Training takes place at the Support and Training Headquarters at Netley, however candidates and trainee Special constables on the Isle of Wight will do most of their training on the island.
What opportunities are there after I have achieved Independent Patrol Status?
There are a number of opportunities that you can apply for to further your Specials Career once you have achieve independent patrol status. We have Specials on some of our specialist teams such as Road Policing, Country Watch, Marne Unit, Investigations. We also have additional roles that you can gain extra skills to undertake such as Searching for missing persons, enhanced public order skills for football duties. As well as a rank structure within the Special Constabulary itself so you can increase your involvement in the day to day running of the Special Constabulary by taking on additional supervisory responsibility.
Can becoming a Special Constable help me to become a paid Police Constable?
Currently there is no fast track route for a serving a Special Constable to transfer into the role of paid Police Constable. However, by becoming a Special Constable you will gain experience in the role and evidence that you can use to demonstrate your suitability for the role during the PC selection process, you should also be able to progress quicker through the practical ‘on the street’ training as you already have first-hand experience of the role.
Other ways you can volunteer
If you are not sure whether becoming a Special Constable is for you, there are other volunteering roles that you can get involved with, further information can be found on the Volunteering Opportunities page on our website.
At Hampshire Constabulary we are committed to being diverse and inclusive and we value difference. We strive to be reflective of the diverse communities we serve. We welcome and encourage applications from people from all backgrounds. To ensure every potential candidate has an equal opportunity of fairness, we offer support and guidance from the start. The Equality Act 2010 allows us to promote equality within Hampshire Constabulary by adopting Positive Action. Whether you are just thinking about a role within Hampshire Constabulary or have already applied, the Positive Action Team are here to assist you.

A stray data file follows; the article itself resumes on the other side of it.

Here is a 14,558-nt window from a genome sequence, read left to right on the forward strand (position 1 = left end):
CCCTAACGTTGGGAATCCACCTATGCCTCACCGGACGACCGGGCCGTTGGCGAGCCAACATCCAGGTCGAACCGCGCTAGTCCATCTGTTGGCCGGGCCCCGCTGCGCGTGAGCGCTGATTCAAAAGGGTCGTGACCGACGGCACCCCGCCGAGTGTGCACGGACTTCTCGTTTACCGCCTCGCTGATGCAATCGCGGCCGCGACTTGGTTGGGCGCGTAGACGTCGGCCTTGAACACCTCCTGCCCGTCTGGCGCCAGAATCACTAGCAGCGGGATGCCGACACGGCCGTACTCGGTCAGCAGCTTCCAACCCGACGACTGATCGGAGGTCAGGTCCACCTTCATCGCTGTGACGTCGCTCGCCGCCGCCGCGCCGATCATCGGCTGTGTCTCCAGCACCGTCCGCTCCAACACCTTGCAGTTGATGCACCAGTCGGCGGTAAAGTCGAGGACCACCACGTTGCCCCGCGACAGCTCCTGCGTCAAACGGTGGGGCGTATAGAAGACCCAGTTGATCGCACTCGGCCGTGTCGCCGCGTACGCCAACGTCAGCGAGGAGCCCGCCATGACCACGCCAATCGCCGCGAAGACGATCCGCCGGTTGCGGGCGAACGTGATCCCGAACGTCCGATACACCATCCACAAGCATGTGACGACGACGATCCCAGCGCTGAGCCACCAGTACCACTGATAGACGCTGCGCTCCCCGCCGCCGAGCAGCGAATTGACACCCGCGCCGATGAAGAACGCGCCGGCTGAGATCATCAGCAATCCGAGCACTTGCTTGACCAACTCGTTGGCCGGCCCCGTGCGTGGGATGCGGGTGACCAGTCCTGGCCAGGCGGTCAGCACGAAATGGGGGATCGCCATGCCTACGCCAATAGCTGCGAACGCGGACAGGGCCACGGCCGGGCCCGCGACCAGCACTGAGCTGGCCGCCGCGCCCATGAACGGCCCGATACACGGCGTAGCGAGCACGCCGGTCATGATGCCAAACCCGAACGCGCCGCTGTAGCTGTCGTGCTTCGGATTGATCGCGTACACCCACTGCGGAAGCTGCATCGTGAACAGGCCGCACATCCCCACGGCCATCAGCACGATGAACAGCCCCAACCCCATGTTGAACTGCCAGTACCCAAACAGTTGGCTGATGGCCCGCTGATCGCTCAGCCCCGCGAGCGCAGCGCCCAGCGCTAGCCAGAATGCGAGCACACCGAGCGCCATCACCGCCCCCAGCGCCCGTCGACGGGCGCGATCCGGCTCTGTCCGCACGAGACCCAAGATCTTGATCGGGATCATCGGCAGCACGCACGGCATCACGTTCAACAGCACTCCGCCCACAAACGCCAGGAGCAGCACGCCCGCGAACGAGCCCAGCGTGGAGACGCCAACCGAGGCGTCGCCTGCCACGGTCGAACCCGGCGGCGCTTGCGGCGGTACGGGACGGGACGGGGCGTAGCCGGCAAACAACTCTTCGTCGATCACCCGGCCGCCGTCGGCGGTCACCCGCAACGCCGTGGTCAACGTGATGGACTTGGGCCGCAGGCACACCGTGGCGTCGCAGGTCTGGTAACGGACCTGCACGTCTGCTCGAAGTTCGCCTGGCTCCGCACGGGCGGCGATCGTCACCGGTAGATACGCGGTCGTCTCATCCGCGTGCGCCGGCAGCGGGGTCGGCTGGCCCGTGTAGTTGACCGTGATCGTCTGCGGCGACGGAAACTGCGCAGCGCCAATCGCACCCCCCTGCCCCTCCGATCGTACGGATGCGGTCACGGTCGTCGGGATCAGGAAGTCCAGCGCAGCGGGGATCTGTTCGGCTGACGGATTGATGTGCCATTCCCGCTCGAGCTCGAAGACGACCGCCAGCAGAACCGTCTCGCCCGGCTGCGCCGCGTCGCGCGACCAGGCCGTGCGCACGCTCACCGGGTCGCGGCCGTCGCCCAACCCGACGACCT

You can contact this team at any time, whether we are actively recruiting for a particular role or not.
Transferring from another Force or Re-joining as a Special Constable
We welcome applications from Special Constables who are current serving with another police force to transfer to us as well as Special Constables recently served within Hampshire and the Isle of Wight and wish to re-join. Depending on the circumstances there is a bespoke process for this, please email [email protected] to find out more.
Applicants with previous regular officer experience
We welcome applications from people who have recent experience as a regular officer; we have a bespoke joining process for this, please email [email protected] to find out more.
Employer Supported Policing
Employer Supported Policing (ESP) is a partnership scheme in which employers in Hampshire and the Isle of Wight allow their staff to train and patrol as Special Constables. Employers provide paid leave for some of the minimum 16 hours that Special Constables are require to contribute.
Allowing staff to become Special Constables offers huge benefits to the organisations in terms of staff development – benefits that cannot be bought commercially. Transferable skills include communicating and negotiating effectively, staying calm under pressure, problem solving, decision making, team building, leadership and management and responsibility.
There are a number of employers that operate in the Hampshire area that offer ESP to their staff, these include.
As a Special constable you will work closely with regular officers to police local communities. You will have the same powers and wear the same uniform as a regular police officer, be given full training for the role and gain thorough grounding in many aspects of police work before you are expected to carry out any police duties. This could entail keeping town centres safe at night to conducting house-to-house enquiries or helping prevent vulnerable members of the community from becoming victims of crime. Your responsibilities will also include patrolling crime hotspots and taking part in crime-prevention initiatives.
We look for all kinds of skills, because we know it takes all kinds of people to protect the public. Problem solving, compassion, resilience, respect, courage and teamwork. These are the qualities we are looking for, and if you think you might have the skills to serve why not apply?
We are currently running our awareness seminars virtually. If you are interested in applying for the Special Constabulary, we would strongly recommended attending an awareness seminar before applying for the role.